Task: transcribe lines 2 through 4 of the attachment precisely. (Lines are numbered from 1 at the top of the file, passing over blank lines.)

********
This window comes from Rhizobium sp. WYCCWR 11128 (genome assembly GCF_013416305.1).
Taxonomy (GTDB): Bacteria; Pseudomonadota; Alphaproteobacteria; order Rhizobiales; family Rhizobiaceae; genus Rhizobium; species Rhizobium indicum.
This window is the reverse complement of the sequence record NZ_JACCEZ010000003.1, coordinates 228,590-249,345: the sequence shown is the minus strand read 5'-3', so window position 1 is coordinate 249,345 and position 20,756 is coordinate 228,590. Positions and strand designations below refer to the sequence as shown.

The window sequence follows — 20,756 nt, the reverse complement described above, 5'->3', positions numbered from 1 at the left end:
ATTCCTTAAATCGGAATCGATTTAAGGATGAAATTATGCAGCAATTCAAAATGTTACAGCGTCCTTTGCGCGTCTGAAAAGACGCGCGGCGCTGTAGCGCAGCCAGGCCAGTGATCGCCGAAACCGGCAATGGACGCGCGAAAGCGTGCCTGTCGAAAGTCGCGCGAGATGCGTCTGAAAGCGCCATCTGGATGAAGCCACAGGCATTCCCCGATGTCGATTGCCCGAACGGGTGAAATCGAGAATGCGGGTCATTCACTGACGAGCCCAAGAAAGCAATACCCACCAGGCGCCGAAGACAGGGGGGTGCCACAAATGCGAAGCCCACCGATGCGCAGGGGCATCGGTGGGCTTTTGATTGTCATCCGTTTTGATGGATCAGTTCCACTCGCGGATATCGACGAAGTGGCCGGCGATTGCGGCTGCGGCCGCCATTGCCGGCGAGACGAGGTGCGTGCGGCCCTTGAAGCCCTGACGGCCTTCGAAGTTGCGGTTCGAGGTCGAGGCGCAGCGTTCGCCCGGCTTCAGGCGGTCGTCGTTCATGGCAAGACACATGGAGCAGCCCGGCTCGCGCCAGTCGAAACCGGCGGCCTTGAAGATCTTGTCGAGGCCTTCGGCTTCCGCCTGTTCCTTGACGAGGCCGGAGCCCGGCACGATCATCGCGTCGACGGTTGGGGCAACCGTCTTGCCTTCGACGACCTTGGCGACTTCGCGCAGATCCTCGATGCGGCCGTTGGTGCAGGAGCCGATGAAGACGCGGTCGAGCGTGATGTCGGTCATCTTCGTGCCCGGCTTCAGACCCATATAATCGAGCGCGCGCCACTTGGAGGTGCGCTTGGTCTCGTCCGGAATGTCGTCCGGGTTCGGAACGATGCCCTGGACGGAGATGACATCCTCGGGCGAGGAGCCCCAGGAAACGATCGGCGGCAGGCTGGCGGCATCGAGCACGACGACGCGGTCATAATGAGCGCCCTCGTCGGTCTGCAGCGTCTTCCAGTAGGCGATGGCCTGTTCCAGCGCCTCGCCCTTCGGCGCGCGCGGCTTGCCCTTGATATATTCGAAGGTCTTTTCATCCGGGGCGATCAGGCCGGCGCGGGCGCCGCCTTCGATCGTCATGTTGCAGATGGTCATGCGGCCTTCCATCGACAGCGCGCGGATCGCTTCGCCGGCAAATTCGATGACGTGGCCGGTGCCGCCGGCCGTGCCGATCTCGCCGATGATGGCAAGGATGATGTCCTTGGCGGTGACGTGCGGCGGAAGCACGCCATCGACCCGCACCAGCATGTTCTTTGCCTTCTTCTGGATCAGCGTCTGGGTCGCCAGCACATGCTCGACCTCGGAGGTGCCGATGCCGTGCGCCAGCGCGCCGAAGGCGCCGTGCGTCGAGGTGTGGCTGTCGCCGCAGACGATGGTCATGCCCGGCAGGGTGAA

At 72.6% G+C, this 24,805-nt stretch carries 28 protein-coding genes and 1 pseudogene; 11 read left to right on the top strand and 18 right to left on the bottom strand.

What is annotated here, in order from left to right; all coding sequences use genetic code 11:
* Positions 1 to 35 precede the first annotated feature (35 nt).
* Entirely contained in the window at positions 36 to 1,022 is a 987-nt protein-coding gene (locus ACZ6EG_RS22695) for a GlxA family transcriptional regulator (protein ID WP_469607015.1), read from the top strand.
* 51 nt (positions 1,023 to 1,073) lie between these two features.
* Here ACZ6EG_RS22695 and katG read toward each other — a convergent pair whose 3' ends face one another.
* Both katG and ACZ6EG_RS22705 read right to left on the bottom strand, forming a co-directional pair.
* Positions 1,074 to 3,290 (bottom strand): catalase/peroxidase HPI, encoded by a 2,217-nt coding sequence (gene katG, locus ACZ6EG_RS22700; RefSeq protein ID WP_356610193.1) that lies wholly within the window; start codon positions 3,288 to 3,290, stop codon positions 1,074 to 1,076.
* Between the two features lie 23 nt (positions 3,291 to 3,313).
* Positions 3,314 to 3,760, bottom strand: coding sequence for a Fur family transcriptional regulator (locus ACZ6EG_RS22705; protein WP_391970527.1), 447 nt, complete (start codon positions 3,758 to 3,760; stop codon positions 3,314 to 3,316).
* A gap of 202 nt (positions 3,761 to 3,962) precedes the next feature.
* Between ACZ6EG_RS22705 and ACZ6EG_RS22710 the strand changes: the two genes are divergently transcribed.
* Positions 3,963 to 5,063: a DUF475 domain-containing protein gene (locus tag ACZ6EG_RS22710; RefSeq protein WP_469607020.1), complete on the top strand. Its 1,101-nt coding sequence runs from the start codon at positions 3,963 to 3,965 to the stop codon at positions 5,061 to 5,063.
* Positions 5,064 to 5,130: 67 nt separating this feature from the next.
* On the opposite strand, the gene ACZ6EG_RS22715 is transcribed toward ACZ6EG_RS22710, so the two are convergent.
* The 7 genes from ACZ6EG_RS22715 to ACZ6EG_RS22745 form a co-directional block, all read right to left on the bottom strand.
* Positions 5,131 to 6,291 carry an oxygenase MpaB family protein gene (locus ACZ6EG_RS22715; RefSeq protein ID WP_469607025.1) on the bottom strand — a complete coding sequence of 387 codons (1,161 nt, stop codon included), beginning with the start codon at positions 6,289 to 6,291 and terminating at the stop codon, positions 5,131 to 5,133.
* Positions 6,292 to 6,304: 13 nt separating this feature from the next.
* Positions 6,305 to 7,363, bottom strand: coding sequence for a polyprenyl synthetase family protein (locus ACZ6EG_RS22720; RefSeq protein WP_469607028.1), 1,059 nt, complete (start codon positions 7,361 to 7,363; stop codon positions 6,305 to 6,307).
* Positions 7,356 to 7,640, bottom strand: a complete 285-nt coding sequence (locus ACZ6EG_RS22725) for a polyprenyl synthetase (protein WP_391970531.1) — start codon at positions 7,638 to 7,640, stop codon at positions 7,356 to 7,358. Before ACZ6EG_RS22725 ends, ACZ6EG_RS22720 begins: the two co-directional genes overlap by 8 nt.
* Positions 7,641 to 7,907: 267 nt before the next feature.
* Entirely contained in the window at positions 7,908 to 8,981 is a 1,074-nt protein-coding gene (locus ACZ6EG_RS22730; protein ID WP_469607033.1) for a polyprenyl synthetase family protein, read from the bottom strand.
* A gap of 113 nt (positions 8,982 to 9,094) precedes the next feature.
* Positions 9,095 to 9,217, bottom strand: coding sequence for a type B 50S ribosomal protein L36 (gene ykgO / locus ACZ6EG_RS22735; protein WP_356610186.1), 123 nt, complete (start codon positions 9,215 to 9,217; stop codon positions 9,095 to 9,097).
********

Taxonomy (GTDB): Bacteria; Pseudomonadota; Alphaproteobacteria; order Rhizobiales; family Rhizobiaceae; genus Rhizobium; species Rhizobium indicum.
This window is the reverse complement of the sequence record NZ_JACCEZ010000003.1, coordinates 228,590-249,345: the sequence shown is the minus strand read 5'-3', so window position 1 is coordinate 249,345 and position 20,756 is coordinate 228,590. Positions and strand designations below refer to the sequence as shown.

The window sequence follows — 20,756 nt, the reverse complement described above, 5'->3', positions numbered from 1 at the left end: